Blog of the Bicentennial Baby

I am a fire dragon, or so says the Chinese zodiac. Born in 1976, I am also a Bicentennial Baby (as evidence, please note my white skin, blue eyes, and red hair–starred with freckles, I’m a walking American flag). This means that most visits to thrift stores yield some kind of tsotchke celebrating the year of my birth, enforcing my suspicions about my inherent specialness. (Sorry, millennials–no one got that jazzed about 1987.) But this also means that in just under a month, I will be forty years old.

This is significant because I’m the first person to ever go through it, so as you can imagine there’s a lot of pressure to do it right. I’m cognizant of the heavy responsibility I have to guide future generations in making this transition with grace, raging against the dying of the light but also, you know, getting the fuck out of the way.

Really, though, I don’t care for what’s happening and it gives me tummy aches, but that could be menopause. I’m glad that, despite the many ways in which I flirted with other conclusions, I’m still alive. I’m healthier than I’ve ever been and working a kind of middle-aged hotness in which I don’t “look good” but rather “look good for…” I have a lovely family and a frequently infuriating job that still allows me to do what I enjoy and am moderately talented at: Bounty hunting. It’s not for everyone, but I look good in leather and own lots of jewelry with feathers, so it was a natural career move.

But I don’t really want to talk about turning shorty. (I have trouble saying the word sometimes.) Instead, I am focusing on that I am in my thirties, and a woman’s thirties are a time of infinite possibilities, or so the tampon box says. Therefore, I have decided to spend my final month as a thirtysomething not dreading what’s next but celebrating what’s now. For the last 30 days of my thirties, I’m aiming to do something that I’ve either never done or rarely do as a way to push myself and live in a more conscious, thoughtful way.

Yesterday, the first day of this, I started a blog. I get how brave that is, and while I feel the word hero is overused, I won’t argue against it being applicable here; after all, it’s not every day that a middle-class white American woman starts a blog to talk about herself.

But the thing about this project is that it turns out there’s a reason I do the same things all the time. Apparently, having no time or money, while also living in New Mexico, kind of limits one’s options in newness. But I’m not a quitter. Yes, I’ve quit almost everything I’ve ever committed to, but if you call that being a quitter, I think you need to reevaluate your quitter criteria. Unless you don’t want to, then that’s fine I totally get it.

While in-between meetings held on opposite sides of the city, I settled on today’s new task: take selfies. I don’t get selfies. Looking at images of myself is a deeply painful experience, one that is not ameliorated by sharing those images with dozens or hundreds of others. I don’t understand what drives someone to take a picture of themselves and think, you know–I bet a lot of people want to check this shit out. If you like selfies, that’s awesome and I actually envy you for being able to look at yourself without cueing a chorus of self-loathing. Anyway, I hate selfies so here are a bunch of selfies I took today:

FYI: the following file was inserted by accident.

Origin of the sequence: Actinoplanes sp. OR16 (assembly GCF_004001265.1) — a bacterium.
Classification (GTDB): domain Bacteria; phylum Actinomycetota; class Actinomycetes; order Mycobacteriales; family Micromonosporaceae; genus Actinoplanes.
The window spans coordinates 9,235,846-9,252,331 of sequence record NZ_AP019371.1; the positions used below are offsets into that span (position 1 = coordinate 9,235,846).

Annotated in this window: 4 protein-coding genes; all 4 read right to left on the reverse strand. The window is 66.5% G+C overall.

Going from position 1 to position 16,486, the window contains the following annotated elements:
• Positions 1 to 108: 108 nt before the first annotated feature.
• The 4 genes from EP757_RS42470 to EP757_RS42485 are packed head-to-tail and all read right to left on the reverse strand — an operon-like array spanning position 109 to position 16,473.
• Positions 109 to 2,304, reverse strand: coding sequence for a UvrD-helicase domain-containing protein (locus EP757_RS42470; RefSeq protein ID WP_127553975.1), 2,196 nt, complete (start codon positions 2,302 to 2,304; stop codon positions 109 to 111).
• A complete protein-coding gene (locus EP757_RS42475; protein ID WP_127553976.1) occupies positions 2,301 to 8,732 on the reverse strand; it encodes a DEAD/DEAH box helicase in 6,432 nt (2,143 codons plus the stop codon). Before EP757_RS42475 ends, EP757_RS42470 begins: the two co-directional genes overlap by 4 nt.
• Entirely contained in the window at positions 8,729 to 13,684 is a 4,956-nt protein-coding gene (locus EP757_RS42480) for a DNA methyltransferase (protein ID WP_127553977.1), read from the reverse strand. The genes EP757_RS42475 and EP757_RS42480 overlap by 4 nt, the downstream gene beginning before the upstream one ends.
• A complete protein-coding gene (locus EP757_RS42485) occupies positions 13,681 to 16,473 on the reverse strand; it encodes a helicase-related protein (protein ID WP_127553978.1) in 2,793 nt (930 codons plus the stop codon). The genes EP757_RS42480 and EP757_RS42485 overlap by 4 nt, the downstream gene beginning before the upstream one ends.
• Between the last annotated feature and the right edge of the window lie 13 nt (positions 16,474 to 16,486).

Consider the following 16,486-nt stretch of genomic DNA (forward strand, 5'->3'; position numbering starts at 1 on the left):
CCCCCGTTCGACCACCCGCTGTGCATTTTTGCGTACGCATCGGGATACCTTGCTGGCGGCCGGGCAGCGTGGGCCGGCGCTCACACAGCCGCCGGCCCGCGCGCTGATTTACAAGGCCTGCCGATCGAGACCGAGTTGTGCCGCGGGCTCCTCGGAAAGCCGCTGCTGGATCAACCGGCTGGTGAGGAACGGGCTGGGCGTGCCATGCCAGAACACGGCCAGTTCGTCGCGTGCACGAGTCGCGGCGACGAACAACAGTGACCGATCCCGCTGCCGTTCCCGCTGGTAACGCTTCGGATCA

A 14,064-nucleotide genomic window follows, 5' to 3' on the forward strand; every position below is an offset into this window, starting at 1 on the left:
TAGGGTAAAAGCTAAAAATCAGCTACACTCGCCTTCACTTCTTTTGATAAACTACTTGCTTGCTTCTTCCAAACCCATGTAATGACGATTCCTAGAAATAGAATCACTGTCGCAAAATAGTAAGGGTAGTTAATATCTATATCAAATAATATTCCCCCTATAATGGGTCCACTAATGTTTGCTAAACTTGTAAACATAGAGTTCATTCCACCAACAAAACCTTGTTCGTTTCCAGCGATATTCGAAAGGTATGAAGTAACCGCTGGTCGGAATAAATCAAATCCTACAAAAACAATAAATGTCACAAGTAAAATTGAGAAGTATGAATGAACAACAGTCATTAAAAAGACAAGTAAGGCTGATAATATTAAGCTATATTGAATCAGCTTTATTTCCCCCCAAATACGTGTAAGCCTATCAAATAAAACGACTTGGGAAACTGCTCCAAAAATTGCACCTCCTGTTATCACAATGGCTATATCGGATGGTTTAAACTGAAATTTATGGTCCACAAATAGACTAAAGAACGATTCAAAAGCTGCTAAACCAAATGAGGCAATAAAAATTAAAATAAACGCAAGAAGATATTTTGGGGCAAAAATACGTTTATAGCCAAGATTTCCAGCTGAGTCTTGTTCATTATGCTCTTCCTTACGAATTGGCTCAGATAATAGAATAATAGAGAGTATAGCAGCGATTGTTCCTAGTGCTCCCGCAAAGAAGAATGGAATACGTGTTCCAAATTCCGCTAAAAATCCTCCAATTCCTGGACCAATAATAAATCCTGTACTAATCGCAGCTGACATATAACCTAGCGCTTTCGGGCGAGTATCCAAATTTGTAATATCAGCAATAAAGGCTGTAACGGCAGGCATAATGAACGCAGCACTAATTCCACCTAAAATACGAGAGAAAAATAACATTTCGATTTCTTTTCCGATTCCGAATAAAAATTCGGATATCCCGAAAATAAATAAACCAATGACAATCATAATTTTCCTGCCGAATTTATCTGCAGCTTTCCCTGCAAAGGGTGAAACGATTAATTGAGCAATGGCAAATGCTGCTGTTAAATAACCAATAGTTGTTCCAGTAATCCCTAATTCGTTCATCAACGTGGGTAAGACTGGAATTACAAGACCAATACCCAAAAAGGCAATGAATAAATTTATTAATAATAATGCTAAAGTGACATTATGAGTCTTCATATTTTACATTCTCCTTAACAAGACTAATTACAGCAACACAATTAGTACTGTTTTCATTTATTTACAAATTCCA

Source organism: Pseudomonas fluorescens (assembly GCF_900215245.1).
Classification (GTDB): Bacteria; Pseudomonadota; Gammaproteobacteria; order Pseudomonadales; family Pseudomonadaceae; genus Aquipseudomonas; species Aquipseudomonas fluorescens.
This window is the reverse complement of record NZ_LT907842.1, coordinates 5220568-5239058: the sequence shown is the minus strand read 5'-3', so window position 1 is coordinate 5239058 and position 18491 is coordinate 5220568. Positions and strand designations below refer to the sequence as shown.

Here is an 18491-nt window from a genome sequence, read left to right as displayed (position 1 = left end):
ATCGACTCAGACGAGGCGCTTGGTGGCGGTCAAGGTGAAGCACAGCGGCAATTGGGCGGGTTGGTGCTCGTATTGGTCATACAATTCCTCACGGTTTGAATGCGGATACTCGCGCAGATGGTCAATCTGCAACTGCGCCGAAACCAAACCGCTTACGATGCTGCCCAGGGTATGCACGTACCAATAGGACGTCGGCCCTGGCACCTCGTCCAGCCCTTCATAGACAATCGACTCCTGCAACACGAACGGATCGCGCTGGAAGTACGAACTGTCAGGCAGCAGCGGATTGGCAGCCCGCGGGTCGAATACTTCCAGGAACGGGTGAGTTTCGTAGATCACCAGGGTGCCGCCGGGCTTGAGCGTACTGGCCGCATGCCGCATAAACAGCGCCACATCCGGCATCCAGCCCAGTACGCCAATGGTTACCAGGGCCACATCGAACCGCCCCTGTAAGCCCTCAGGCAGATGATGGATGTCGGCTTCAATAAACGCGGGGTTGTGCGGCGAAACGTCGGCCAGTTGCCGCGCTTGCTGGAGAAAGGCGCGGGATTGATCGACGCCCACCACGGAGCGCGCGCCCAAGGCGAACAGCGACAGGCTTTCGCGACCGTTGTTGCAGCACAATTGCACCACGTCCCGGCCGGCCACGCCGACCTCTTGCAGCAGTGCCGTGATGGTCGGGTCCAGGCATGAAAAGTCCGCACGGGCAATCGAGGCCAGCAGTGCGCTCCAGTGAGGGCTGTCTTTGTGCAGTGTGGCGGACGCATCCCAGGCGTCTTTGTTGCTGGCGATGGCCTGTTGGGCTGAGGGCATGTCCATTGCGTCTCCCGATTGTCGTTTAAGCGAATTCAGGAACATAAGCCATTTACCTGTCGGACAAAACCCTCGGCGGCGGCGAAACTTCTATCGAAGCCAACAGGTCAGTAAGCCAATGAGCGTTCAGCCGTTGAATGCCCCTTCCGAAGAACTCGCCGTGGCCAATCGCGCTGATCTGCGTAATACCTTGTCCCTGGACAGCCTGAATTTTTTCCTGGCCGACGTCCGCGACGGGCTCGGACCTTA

I took this in front of an air-conditioning unit in a stairway at work and some kid caught me doing it, so I told him I was “looking for reception” and he said, “um-hmmmm.”
Does this count as a selfie? Was Lee Friedlander taking selfies all those years? Am I basically a great American photographer? Are we all? Can any selfie be said to be of the true self when none can be candid? Is a photograph less a window than a wall against which we project what we wish to be perceived as? Does this shadow make my butt look fat?
That’s the top of my head in front of a skylight. 
I am eating the fuck out of a burrito in my car parked in the library parking lot and listening to This American Life and a dude walking by picked a wedgie out of his butt so there was a moment where I thought, “Do I just keep eating this while watching a dude go to town on that situation?” And I did. 





3 thoughts on “Blog of the Bicentennial Baby

  1. Am I going to come across as come kind of cyber stalker if I click like on your blog every day? I turn 40 this year myself, and this blog is exactly the Bicentennial Fire Dragon support group I need. I’m watching with eager anticipation to see what happens when the big day arrives. Thank you leading the way. (No Pressure.)


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